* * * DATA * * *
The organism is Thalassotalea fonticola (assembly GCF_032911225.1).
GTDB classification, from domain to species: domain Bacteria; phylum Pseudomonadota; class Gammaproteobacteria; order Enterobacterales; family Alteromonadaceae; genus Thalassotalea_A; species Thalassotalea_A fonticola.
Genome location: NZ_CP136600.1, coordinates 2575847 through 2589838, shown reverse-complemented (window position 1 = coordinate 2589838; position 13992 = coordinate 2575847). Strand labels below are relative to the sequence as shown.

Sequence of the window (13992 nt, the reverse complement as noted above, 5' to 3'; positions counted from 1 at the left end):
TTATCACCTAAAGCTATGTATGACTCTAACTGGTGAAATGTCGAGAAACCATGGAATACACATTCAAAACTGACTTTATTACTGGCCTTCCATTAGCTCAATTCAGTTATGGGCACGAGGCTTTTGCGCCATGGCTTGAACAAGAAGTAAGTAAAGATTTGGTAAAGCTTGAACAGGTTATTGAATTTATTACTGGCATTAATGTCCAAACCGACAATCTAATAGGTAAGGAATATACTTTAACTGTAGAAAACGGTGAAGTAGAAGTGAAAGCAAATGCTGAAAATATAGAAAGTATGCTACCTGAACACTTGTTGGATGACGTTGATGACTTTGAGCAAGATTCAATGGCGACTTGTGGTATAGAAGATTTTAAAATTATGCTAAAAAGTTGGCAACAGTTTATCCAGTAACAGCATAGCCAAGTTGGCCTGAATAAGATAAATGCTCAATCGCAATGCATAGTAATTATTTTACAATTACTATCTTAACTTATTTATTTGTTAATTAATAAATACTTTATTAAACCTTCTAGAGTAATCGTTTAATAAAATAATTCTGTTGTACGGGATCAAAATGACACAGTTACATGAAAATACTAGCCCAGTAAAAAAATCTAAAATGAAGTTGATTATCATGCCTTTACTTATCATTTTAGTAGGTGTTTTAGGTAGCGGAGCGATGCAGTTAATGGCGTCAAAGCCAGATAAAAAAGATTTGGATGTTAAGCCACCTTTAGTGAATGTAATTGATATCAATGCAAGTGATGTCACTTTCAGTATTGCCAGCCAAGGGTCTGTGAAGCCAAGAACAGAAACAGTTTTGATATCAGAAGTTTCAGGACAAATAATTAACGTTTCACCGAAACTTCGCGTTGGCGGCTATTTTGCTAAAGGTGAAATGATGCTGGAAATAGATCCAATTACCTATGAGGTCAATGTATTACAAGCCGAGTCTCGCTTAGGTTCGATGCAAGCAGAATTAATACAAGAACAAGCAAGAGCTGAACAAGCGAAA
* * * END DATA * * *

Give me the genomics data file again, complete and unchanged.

The organism is Thalassotalea fonticola (assembly GCF_032911225.1).
GTDB classification, from domain to species: domain Bacteria; phylum Pseudomonadota; class Gammaproteobacteria; order Enterobacterales; family Alteromonadaceae; genus Thalassotalea_A; species Thalassotalea_A fonticola.
Genome location: NZ_CP136600.1, coordinates 2575847 through 2589838, shown reverse-complemented (window position 1 = coordinate 2589838; position 13992 = coordinate 2575847). Strand labels below are relative to the sequence as shown.

Sequence of the window (13992 nt, the reverse complement as noted above, 5' to 3'; positions counted from 1 at the left end):
TTATCACCTAAAGCTATGTATGACTCTAACTGGTGAAATGTCGAGAAACCATGGAATACACATTCAAAACTGACTTTATTACTGGCCTTCCATTAGCTCAATTCAGTTATGGGCACGAGGCTTTTGCGCCATGGCTTGAACAAGAAGTAAGTAAAGATTTGGTAAAGCTTGAACAGGTTATTGAATTTATTACTGGCATTAATGTCCAAACCGACAATCTAATAGGTAAGGAATATACTTTAACTGTAGAAAACGGTGAAGTAGAAGTGAAAGCAAATGCTGAAAATATAGAAAGTATGCTACCTGAACACTTGTTGGATGACGTTGATGACTTTGAGCAAGATTCAATGGCGACTTGTGGTATAGAAGATTTTAAAATTATGCTAAAAAGTTGGCAACAGTTTATCCAGTAACAGCATAGCCAAGTTGGCCTGAATAAGATAAATGCTCAATCGCAATGCATAGTAATTATTTTACAATTACTATCTTAACTTATTTATTTGTTAATTAATAAATACTTTATTAAACCTTCTAGAGTAATCGTTTAATAAAATAATTCTGTTGTACGGGATCAAAATGACACAGTTACATGAAAATACTAGCCCAGTAAAAAAATCTAAAATGAAGTTGATTATCATGCCTTTACTTATCATTTTAGTAGGTGTTTTAGGTAGCGGAGCGATGCAGTTAATGGCGTCAAAGCCAGATAAAAAAGATTTGGATGTTAAGCCACCTTTAGTGAATGTAATTGATATCAATGCAAGTGATGTCACTTTCAGTATTGCCAGCCAAGGGTCTGTGAAGCCAAGAACAGAAACAGTTTTGATATCAGAAGTTTCAGGACAAATAATTAACGTTTCACCGAAACTTCGCGTTGGCGGCTATTTTGCTAAAGGTGAAATGATGCTGGAAATAGATCCAATTACCTATGAGGTCAATGTATTACAAGCCGAGTCTCGCTTAGGTTCGATGCAAGCAGAATTAATACAAGAACAAGCAAGAGCTGAACAAGCGAAA